first_imgAt a Meeting of the Faculty of Arts and Sciences on Nov. 7, 2017, the following tribute to the life and service of the late Adam Marian Dziewoński was placed upon the permanent records of the Faculty.Adam Marian Dziewoński was born in Lwów, Poland (now Lviv, Ukraine) and received his M.S. in 1960 from the University of Warsaw and his Doctor of Technical Sciences in 1965 from the Academy of Mines and Metallurgy in Krakow. He moved to the United States in 1965 as a research associate at the Graduate Research Center of the Southwest in Dallas and became an assistant professor at University of Texas at Dallas in 1969.Adam moved to Harvard University as an associate professor in 1972, became a full professor in 1976, and was named the Frank B. Baird, Jr., Professor of Science in 1994. He was the chair of the Department of Geological Sciences between 1982 and 1986 (Department of Earth and Planetary Sciences thereafter). He retired in 2009 but remained actively engaged in research until his death.Adam was born in a year of seismological significance, the year in which the Earth’s inner core was discovered. As if fated, Adam was involved in all subsequent major discoveries about this deepest layer of Earth. With James Freeman Gilbert, Adam provided the first direct evidence that the inner core is solid, settling the debate over its nature. He continued his work on the inner core with his colleagues at Harvard and went on to show that it is anisotropic, rotates at a slightly different rate than the mantle, and has another layer at its center.Despite these immense contributions, most seismologists and geophysicists today would not consider studies of the inner core to be Adam’s main contributions to the field of Earth science.  Some would undoubtedly cite the development of the Centroid Moment Tensor (CMT) determination of earthquake mechanisms, a now-standard method for earthquake characterization. Earthquake magnitude and location are important, but an earthquake’s disaster potential depends also on its mechanism. Adam’s former student and colleague Göran Ekström continues to publish nearly real-time CMT results that are widely cited as the basis of countless analyses today.Some would cite the development of the Preliminary Reference Earth Model (PREM), which he constructed in 1981 with the late Don Anderson of Caltech, a depth-dependent model of the Earth that describes the properties of the internal layers. Though this model was intended to be “preliminary,” it remains the most popular model in the geosciences community, receiving about 200 citations each year.Others might name as Adam’s major legacy the development of seismic tomography, a technique that scans the interior of the Earth for three-dimensional reconstruction, showing previously inaccessible snapshots of the Earth and opening possibilities for studies of geodynamics and mineral physics based upon realistic views of the Earth’s interior. He did this work in close collaboration with John Woodhouse.   Adam said:A turning point in the breadth of my studies is closely associated with the arrival to Harvard of John Woodhouse in the fall of 1978. . . . Typically, on days that did not involve teaching we [John Woodhouse and I] would have worked until dawn, which was documented by heaping ashtrays that horrified other users of the computer room arriving in the morning.Adam’s work was so fundamental that these advancements are now deeply embedded in the foundations of today’s Earth science. Not a day goes by without geoscience research conducted based upon techniques or models Adam influenced.In addition to his vigorous research program, Adam worked to establish facilities and resources for the Earth science community. He was instrumental in the founding of the Incorporated Research Institutions for Seismology (IRIS), a prospering U.S. research consortium with more than 100 university members, and of the Federation of Digital Seismic Networks, an international organization that supports seismological research based upon international cooperation and data sharing. He was also a significant member in the establishment of the Cooperative Institute for Deep Earth Research, which promotes interdisciplinary and collaborative research and educates the next generation of Earth Scientists.One key component of IRIS is the Global Seismographic Network (GSN), which provides near real-time data used to monitor the occurrences of earthquakes worldwide and for seismological research. In the 1980s, the ideas of GSN and IRIS were developed at the Harvard Seismograph Station, within the Oak Ridge Observatory complex. Adam had directed the station since his arrival in 1972, and his graduate student Joe Steim created the first digital broadband seismograph capable of providing data for global-scale research, which became the prototype for the GSN and many other national and international networks. The instrumentation techniques based upon this work are now being used at seismograph stations around the world. In 2009, the station was renamed the Adam Dziewoński Observatory. It continues to produce some of the best quality data of all the GSN stations.Adam’s fundamental contributions to Earth science have been recognized nationally and internationally. He and Don Anderson received the Crafoord Prize for study of the deep Earth in 1998, and he was awarded the Harry Fielding Reid Medal of the Seismological Society of America and the William Bowie Medal from the American Geophysical Union. He was a member of the National Academy of Sciences and a fellow of the American Academy of Arts and Sciences and of the American Association for the Advancement of Sciences. When Adam arrived in the United States in 1965, his mentor, Anton Hales, told him that to be recognized in the United States, he would need to change his last name. Adam dropped the accent above the “n,” but today, any solid-Earth scientist recognizes and can spell his name (although it is still difficult to pronounce).Adam was an exceptional scientist and leader whose imprint has shaped his field.  He was also a generous mentor, friend, and colleague. Adam was predeceased by his wife of 43 years, Sybil. He is survived by his brother, Stanislaw; sister-in-law, Ewa; two nephews, Marcin and Jakub; three grandnieces, Marianna, Lena, and Nina; and two grandnephews, Jan and Ivo.Respectfully submitted,Göran A. EkströmStein B. JacobsenJames R. RiceJohn Henry WoodhouseMiaki Ishii, ChairPortions of this Minute were previously published by the Department of Earth and Planetary Sciences, Harvard University, in “Adam Dziewonski, A Life in Geophysics: 75th Anniversary,”, and by the Boston Globe in “Adam Marian Dziewonski (1936 – 2016),” April 3, 2016, read more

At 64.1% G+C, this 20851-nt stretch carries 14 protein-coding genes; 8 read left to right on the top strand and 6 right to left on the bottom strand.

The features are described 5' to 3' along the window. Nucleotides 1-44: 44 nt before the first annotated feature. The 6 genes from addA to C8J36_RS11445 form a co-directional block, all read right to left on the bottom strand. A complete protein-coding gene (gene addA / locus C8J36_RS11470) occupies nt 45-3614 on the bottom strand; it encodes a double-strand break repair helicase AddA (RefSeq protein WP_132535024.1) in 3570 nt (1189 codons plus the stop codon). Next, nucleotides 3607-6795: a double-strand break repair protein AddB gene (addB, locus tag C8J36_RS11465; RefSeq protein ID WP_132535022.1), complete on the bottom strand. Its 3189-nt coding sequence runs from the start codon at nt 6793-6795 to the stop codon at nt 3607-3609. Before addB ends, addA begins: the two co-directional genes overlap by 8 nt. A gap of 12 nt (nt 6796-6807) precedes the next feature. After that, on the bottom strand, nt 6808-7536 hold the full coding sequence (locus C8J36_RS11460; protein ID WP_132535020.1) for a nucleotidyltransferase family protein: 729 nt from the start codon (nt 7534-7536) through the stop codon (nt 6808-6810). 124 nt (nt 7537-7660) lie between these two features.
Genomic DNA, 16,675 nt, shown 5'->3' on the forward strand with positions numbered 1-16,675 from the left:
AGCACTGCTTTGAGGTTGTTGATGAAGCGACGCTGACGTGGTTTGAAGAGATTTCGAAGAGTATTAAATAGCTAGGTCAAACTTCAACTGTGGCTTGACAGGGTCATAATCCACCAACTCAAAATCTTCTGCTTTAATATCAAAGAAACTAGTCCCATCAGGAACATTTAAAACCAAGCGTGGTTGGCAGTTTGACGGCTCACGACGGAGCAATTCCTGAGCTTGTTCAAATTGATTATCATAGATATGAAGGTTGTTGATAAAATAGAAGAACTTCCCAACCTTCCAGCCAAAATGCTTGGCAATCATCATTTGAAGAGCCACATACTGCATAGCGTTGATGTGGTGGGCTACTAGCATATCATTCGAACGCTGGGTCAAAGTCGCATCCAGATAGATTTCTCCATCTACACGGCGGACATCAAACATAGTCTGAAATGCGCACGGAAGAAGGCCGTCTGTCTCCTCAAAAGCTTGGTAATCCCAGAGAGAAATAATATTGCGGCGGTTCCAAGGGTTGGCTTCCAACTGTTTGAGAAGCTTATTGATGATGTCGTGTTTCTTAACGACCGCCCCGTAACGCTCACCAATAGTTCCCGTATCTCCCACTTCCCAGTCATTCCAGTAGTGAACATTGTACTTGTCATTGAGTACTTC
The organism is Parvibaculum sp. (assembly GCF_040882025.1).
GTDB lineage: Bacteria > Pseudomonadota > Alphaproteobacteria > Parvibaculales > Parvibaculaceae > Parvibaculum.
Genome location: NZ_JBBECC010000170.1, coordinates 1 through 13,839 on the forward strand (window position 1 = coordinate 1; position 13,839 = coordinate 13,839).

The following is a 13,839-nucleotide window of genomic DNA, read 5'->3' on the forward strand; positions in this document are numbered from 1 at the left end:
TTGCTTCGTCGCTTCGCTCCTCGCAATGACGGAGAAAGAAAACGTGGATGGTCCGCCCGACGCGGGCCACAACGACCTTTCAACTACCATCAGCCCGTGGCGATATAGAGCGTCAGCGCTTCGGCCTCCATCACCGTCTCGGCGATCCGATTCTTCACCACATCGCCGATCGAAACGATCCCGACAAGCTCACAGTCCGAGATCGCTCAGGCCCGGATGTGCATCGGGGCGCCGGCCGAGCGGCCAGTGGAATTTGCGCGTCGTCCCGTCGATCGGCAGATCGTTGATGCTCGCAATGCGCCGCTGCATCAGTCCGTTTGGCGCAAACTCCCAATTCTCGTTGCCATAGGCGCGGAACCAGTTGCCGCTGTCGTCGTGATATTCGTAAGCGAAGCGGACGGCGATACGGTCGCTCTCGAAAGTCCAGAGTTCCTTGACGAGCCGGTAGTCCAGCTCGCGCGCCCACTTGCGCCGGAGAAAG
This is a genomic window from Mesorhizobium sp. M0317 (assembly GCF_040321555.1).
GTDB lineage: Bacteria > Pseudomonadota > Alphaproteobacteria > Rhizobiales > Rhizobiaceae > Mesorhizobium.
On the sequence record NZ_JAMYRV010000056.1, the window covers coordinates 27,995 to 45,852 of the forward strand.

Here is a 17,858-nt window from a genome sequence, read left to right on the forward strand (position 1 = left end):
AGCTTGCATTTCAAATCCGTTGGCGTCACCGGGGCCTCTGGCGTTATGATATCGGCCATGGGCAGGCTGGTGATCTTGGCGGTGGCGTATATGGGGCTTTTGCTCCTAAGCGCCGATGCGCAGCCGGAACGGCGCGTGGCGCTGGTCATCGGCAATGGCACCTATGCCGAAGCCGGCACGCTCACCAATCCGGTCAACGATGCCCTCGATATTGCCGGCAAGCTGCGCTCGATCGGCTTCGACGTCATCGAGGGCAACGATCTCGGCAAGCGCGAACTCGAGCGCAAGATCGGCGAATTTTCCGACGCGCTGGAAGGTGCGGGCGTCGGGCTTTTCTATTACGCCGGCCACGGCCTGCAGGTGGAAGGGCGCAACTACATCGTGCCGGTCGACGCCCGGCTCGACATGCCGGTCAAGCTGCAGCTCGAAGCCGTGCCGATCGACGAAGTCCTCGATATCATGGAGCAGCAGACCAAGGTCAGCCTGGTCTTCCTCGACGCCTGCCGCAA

Odds & Ends: Benedict Cumberbatch Backlash & More